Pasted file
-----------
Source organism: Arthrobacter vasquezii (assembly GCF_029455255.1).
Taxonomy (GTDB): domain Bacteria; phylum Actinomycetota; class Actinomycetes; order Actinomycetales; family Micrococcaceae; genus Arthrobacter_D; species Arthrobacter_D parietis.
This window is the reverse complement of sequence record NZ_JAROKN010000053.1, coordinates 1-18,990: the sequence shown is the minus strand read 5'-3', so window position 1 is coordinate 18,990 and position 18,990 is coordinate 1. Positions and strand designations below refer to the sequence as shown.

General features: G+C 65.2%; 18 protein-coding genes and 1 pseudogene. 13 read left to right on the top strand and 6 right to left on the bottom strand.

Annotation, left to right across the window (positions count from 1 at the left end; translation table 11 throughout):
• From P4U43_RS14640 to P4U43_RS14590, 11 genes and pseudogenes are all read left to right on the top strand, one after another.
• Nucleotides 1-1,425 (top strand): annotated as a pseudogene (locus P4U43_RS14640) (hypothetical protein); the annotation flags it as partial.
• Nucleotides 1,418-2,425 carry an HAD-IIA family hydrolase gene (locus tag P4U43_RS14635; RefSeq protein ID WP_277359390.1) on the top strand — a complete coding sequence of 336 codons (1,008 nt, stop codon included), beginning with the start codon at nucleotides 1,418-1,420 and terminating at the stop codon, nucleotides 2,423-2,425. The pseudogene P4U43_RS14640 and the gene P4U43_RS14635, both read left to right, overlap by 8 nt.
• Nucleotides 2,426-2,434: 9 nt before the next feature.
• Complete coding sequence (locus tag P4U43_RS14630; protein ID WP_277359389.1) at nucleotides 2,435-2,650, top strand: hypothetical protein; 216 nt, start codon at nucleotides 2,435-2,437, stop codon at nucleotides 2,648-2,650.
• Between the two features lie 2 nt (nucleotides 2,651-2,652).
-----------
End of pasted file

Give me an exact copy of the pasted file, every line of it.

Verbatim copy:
Source organism: Arthrobacter vasquezii (assembly GCF_029455255.1).
Taxonomy (GTDB): domain Bacteria; phylum Actinomycetota; class Actinomycetes; order Actinomycetales; family Micrococcaceae; genus Arthrobacter_D; species Arthrobacter_D parietis.
This window is the reverse complement of sequence record NZ_JAROKN010000053.1, coordinates 1-18,990: the sequence shown is the minus strand read 5'-3', so window position 1 is coordinate 18,990 and position 18,990 is coordinate 1. Positions and strand designations below refer to the sequence as shown.

General features: G+C 65.2%; 18 protein-coding genes and 1 pseudogene. 13 read left to right on the top strand and 6 right to left on the bottom strand.

Annotation, left to right across the window (positions count from 1 at the left end; translation table 11 throughout):
• From P4U43_RS14640 to P4U43_RS14590, 11 genes and pseudogenes are all read left to right on the top strand, one after another.
• Nucleotides 1-1,425 (top strand): annotated as a pseudogene (locus P4U43_RS14640) (hypothetical protein); the annotation flags it as partial.
• Nucleotides 1,418-2,425 carry an HAD-IIA family hydrolase gene (locus tag P4U43_RS14635; RefSeq protein ID WP_277359390.1) on the top strand — a complete coding sequence of 336 codons (1,008 nt, stop codon included), beginning with the start codon at nucleotides 1,418-1,420 and terminating at the stop codon, nucleotides 2,423-2,425. The pseudogene P4U43_RS14640 and the gene P4U43_RS14635, both read left to right, overlap by 8 nt.
• Nucleotides 2,426-2,434: 9 nt before the next feature.
• Complete coding sequence (locus tag P4U43_RS14630; protein ID WP_277359389.1) at nucleotides 2,435-2,650, top strand: hypothetical protein; 216 nt, start codon at nucleotides 2,435-2,437, stop codon at nucleotides 2,648-2,650.
• Between the two features lie 2 nt (nucleotides 2,651-2,652).